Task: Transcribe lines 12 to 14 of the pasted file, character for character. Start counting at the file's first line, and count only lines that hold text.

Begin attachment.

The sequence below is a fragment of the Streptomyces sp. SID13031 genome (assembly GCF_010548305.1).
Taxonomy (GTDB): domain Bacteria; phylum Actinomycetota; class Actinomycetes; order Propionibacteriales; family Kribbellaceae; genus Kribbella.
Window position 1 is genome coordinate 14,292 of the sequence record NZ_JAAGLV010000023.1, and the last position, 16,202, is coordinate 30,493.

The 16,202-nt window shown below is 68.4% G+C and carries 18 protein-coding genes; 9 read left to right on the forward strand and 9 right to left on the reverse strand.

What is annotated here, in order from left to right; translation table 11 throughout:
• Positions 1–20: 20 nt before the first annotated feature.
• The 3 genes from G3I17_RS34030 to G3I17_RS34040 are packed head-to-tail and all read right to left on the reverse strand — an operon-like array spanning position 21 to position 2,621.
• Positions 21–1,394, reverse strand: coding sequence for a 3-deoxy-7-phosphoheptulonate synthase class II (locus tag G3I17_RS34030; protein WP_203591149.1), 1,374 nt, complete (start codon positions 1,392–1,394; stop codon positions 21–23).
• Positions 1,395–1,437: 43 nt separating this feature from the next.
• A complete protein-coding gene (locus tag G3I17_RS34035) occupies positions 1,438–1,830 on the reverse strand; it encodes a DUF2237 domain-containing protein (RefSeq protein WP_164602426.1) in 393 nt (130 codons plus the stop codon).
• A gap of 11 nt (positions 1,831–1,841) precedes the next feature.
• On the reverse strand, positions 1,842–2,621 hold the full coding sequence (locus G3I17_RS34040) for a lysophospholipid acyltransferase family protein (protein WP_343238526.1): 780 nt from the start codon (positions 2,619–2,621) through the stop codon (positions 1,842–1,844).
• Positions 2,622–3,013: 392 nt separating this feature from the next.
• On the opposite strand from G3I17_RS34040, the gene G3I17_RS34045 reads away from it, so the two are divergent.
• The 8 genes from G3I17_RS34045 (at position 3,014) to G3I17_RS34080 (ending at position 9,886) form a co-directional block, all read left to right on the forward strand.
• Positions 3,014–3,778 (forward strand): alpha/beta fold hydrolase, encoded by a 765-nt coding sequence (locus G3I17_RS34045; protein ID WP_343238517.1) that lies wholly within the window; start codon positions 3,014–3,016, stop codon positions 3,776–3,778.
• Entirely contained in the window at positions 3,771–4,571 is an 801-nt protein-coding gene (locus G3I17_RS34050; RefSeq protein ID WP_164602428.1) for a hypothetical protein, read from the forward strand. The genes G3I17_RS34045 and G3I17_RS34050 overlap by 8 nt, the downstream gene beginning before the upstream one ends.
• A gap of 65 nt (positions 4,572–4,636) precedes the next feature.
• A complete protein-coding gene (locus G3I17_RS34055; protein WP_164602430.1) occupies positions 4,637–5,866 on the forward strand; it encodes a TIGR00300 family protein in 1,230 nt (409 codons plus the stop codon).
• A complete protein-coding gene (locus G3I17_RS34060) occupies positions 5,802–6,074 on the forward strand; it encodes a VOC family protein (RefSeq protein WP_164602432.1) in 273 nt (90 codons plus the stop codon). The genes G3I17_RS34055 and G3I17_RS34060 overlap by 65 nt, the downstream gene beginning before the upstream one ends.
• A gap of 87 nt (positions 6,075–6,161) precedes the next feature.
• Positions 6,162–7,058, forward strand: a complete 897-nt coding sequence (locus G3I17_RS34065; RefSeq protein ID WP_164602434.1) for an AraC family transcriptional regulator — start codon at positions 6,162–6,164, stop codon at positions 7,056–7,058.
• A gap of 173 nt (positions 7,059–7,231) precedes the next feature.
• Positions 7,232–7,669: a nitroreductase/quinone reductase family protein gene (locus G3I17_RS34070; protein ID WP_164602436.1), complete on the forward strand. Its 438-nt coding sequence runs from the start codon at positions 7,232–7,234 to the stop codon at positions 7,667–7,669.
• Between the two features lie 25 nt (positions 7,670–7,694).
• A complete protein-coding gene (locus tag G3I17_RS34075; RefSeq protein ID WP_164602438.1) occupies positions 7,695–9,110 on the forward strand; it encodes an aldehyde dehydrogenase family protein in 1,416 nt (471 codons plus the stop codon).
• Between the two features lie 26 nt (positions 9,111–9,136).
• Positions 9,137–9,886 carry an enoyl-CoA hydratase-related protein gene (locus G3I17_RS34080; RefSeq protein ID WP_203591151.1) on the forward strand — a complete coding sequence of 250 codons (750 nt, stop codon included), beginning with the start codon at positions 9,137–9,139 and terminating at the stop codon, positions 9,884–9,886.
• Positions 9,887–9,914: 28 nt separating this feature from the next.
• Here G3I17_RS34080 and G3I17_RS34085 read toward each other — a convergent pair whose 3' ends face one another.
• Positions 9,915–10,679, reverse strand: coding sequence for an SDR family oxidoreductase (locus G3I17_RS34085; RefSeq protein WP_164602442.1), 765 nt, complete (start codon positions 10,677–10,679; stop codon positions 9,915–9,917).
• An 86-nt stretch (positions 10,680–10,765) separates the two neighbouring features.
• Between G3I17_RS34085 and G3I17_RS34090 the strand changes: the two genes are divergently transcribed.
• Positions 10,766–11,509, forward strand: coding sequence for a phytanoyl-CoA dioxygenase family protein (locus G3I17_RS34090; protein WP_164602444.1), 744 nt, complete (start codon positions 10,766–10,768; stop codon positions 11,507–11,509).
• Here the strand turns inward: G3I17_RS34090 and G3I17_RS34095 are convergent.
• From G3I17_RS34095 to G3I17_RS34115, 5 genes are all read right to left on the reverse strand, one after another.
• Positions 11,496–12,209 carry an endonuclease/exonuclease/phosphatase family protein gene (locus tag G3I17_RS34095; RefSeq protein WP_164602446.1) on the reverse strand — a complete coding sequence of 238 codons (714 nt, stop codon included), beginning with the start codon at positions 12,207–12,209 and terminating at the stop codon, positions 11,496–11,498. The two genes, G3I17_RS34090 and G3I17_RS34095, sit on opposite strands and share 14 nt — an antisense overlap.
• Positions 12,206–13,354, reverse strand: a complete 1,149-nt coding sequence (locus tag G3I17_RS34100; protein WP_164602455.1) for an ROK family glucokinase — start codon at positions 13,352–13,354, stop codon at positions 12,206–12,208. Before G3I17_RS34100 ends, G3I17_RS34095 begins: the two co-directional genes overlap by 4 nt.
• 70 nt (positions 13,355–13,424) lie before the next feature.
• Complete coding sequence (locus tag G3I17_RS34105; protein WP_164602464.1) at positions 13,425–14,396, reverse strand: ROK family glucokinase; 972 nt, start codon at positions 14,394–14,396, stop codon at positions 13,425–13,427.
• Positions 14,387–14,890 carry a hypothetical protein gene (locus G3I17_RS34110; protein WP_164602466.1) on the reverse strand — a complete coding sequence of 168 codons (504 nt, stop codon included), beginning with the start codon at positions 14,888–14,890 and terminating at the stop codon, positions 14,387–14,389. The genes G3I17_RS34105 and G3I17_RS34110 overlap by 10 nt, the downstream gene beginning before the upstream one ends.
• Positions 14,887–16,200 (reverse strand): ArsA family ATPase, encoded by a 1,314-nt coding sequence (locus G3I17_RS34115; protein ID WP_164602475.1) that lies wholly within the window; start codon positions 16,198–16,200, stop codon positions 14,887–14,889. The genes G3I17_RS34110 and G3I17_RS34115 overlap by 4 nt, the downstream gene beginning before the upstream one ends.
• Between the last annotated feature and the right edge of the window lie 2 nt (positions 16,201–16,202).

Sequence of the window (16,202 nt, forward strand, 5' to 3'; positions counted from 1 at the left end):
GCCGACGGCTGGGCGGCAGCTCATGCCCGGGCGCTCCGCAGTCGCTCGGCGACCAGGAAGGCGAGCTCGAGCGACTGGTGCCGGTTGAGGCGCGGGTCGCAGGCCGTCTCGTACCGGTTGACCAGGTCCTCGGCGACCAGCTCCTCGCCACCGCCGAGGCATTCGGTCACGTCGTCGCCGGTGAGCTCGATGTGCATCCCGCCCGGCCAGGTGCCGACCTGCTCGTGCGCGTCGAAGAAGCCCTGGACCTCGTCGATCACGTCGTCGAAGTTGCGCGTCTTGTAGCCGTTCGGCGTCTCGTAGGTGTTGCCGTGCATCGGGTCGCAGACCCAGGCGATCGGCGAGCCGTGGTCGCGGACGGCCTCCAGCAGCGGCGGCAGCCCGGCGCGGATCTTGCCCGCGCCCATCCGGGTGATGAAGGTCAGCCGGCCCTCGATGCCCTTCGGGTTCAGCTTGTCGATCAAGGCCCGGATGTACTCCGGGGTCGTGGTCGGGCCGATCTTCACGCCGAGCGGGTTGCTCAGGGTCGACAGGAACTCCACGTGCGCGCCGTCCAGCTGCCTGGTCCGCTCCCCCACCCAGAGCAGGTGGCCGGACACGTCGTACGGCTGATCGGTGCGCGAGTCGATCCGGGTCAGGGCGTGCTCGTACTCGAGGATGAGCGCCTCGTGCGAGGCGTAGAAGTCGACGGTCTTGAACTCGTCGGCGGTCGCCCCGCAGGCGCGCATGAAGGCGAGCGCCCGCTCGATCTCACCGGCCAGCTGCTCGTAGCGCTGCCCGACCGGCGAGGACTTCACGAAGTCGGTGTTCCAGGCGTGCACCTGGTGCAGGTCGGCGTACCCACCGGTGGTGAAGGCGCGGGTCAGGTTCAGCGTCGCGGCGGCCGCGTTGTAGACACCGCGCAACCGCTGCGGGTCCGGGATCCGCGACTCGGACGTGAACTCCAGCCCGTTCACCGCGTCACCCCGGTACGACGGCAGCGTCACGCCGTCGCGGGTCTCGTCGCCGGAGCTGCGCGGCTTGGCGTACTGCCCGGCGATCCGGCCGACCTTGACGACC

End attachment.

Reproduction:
• On the reverse strand, positions 1,842–2,621 hold the full coding sequence (locus G3I17_RS34040) for a lysophospholipid acyltransferase family protein (protein WP_343238526.1): 780 nt from the start codon (positions 2,619–2,621) through the stop codon (positions 1,842–1,844).
• Positions 2,622–3,013: 392 nt separating this feature from the next.
• On the opposite strand from G3I17_RS34040, the gene G3I17_RS34045 reads away from it, so the two are divergent.